Singapore Equity Issue: Sea’s US$6.9bn equity combo

IFR Asia Awards 2021
3 min read
Fiona Lau

Making waves

NYSE-listed Sea raised a whopping US$6.9bn from South-East Asia’s biggest equity-related offering, showing the world that the region’s fast-growing technology companies could be the next big thing when their Chinese counterparts were losing favour.

The Singapore-headquartered e-commerce giant raised US$4bn from a primary follow-on and US$2.9bn from a convertible bond in September in one of the biggest ECM deals last year and the largest ever dual-tranche offering by an Asian ADR company.

The deep liquidity in the US market and an investor base with better understanding of technology have been driving technology giants from Asia, mostly from China, to list there.

Sea’s transaction shows the US market is also wide open for the right South-East Asian companies.

The deal came at a time when China had stepped up scrutiny over its technology giants. With many US institutions reducing their exposure to China amid an apparent paradigm shift in government regulation, investors were looking at high-growth alternatives in the region.

Sea, as the third-largest internet company outside the US in terms of market capitalisation at the time, just behind China’s Tencent Holdings and Alibaba Group Holding, seized the chance and caught the perfect market window.

The deal immediately grabbed the market limelight in the absence of big Chinese tech deals, drawing upbeat demand from investors and allowing Sea to complete the largest capital raising by a South-East Asian company.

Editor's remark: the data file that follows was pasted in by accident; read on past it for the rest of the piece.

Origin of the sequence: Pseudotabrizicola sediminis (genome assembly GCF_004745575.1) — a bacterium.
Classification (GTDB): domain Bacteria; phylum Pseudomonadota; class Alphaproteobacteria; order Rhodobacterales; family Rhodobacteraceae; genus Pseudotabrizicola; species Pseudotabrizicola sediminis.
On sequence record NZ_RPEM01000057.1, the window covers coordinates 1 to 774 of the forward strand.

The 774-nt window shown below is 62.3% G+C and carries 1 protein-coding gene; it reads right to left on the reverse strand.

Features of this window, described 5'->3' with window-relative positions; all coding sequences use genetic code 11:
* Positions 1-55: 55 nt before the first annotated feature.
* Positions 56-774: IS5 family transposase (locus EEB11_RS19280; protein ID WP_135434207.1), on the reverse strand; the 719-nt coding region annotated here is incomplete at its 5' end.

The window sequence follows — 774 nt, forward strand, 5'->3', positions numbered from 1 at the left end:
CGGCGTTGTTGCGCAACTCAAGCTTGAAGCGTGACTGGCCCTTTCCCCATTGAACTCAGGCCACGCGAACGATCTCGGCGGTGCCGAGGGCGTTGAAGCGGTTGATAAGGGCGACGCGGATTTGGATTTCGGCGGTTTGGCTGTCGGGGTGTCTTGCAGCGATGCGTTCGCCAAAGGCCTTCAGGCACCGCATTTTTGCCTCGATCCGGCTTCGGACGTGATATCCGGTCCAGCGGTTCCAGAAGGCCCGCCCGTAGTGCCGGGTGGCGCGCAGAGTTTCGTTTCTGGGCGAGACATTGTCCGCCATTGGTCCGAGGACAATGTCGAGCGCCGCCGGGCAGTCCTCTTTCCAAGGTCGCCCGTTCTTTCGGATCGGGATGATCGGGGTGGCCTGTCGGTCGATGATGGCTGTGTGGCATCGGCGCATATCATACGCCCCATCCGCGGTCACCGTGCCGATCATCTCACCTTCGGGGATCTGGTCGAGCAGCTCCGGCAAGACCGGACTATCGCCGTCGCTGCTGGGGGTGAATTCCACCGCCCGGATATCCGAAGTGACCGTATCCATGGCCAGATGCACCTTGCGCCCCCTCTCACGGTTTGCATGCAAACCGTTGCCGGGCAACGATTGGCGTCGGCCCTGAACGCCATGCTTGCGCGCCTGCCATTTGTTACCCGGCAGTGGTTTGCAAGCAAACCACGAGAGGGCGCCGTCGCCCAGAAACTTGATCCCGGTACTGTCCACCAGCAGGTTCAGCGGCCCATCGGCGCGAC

Founded in Singapore, Sea, in an unusual move, went for a US$1bn US listing in October 2017 at US$15 per share. Its shares were up 73% last year before the deal was launched at US$343.80 but that earlier price appreciation did not stop investors from joining the transaction at a hefty premium.

Supported by strong demand, Sea sold 11m primary American depositary shares at US$318 per share, representing a 7.5% file-to-offer discount.

The five-year CBs were marketed at a coupon of 0%–0.5% and a conversion premium of 50%–55%. The final coupon was set at 0.25% and the premium at 50%.

Both the placement and the CB were significantly oversubscribed with high quality and sizeable participation from long-only investors, sovereign wealth funds and technology, media, and telecom specialists.

The secondary performance was good enough to exercise a 15% greenshoe for both parts.

Sea plans to use the proceeds for business expansion and other general corporate purposes, including potential strategic investments and acquisitions.

Goldman Sachs, JP Morgan and Bank of America were the bookrunners.

The success of Sea, which owns popular e-commerce site Shopee and gaming company Garena, in the US market has emboldened more South-East Asian issuers to tap that market.

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